by Work the World

Five years after the end of the civil war between the army and Maoist rebels, the UN has declared Nepal free of landmines after troops destroyed the country's last minefield. 

The BBC reports that there have been 473 casualties in Nepal - 78 of which were fatal - since the war ended. Now Prime Minister Jhalnath Khanal has flipped a switch to trigger the last landmine and made Nepal the second country after China to become landmine-free.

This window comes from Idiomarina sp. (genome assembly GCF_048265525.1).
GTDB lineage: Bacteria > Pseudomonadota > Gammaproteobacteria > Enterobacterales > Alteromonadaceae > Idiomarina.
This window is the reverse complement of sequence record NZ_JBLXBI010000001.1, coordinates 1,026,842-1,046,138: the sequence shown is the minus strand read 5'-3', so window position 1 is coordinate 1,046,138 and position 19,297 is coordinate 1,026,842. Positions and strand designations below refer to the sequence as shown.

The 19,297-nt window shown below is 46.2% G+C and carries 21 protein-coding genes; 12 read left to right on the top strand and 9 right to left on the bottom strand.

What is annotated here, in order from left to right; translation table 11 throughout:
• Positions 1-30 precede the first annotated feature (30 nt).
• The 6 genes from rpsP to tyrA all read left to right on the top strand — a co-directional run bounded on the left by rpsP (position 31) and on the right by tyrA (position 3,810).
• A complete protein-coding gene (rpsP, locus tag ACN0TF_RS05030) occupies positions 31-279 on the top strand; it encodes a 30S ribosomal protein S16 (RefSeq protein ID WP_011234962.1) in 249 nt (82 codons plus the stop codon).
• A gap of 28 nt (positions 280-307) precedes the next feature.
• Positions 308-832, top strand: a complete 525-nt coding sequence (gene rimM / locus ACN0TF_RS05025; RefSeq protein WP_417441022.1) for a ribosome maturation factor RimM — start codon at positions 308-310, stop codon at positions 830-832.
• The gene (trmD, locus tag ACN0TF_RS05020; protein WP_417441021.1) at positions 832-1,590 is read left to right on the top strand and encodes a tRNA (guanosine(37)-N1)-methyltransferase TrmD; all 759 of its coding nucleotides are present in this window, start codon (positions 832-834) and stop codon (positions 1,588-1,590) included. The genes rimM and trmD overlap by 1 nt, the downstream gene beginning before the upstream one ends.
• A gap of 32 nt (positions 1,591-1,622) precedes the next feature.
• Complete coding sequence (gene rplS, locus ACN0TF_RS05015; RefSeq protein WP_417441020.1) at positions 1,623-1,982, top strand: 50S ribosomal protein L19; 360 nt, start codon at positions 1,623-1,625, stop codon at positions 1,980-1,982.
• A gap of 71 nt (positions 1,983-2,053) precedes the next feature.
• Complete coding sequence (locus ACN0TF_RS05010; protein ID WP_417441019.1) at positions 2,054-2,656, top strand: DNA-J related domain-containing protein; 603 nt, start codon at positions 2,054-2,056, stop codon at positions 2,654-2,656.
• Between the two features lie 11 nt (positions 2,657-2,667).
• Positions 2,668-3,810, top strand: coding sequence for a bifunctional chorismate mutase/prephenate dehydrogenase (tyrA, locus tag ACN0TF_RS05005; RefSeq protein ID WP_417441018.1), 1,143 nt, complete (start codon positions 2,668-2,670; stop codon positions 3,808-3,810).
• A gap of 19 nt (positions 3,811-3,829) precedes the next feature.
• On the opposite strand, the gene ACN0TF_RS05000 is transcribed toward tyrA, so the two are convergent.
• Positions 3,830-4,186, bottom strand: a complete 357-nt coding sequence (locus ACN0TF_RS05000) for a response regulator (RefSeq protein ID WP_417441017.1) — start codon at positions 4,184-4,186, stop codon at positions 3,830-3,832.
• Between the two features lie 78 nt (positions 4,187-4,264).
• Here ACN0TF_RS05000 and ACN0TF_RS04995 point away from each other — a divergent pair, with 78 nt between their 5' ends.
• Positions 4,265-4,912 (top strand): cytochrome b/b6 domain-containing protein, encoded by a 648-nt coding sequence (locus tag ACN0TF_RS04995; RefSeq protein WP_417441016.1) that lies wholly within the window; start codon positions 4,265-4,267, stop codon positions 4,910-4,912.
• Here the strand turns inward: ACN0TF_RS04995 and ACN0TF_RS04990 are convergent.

The BBC's Joanna Jolly in Kathmandu says the blowing up of the last mine at Phulchoki was a symbolic end to this side of the conflict - but Nepal's political parties still have a long way to go before they secure peace. Although it has committed to mine clearing, Nepal is yet to sign the international Ottawa treaty banning all landmines and there is much to do to ensure conflict does not return to the country.

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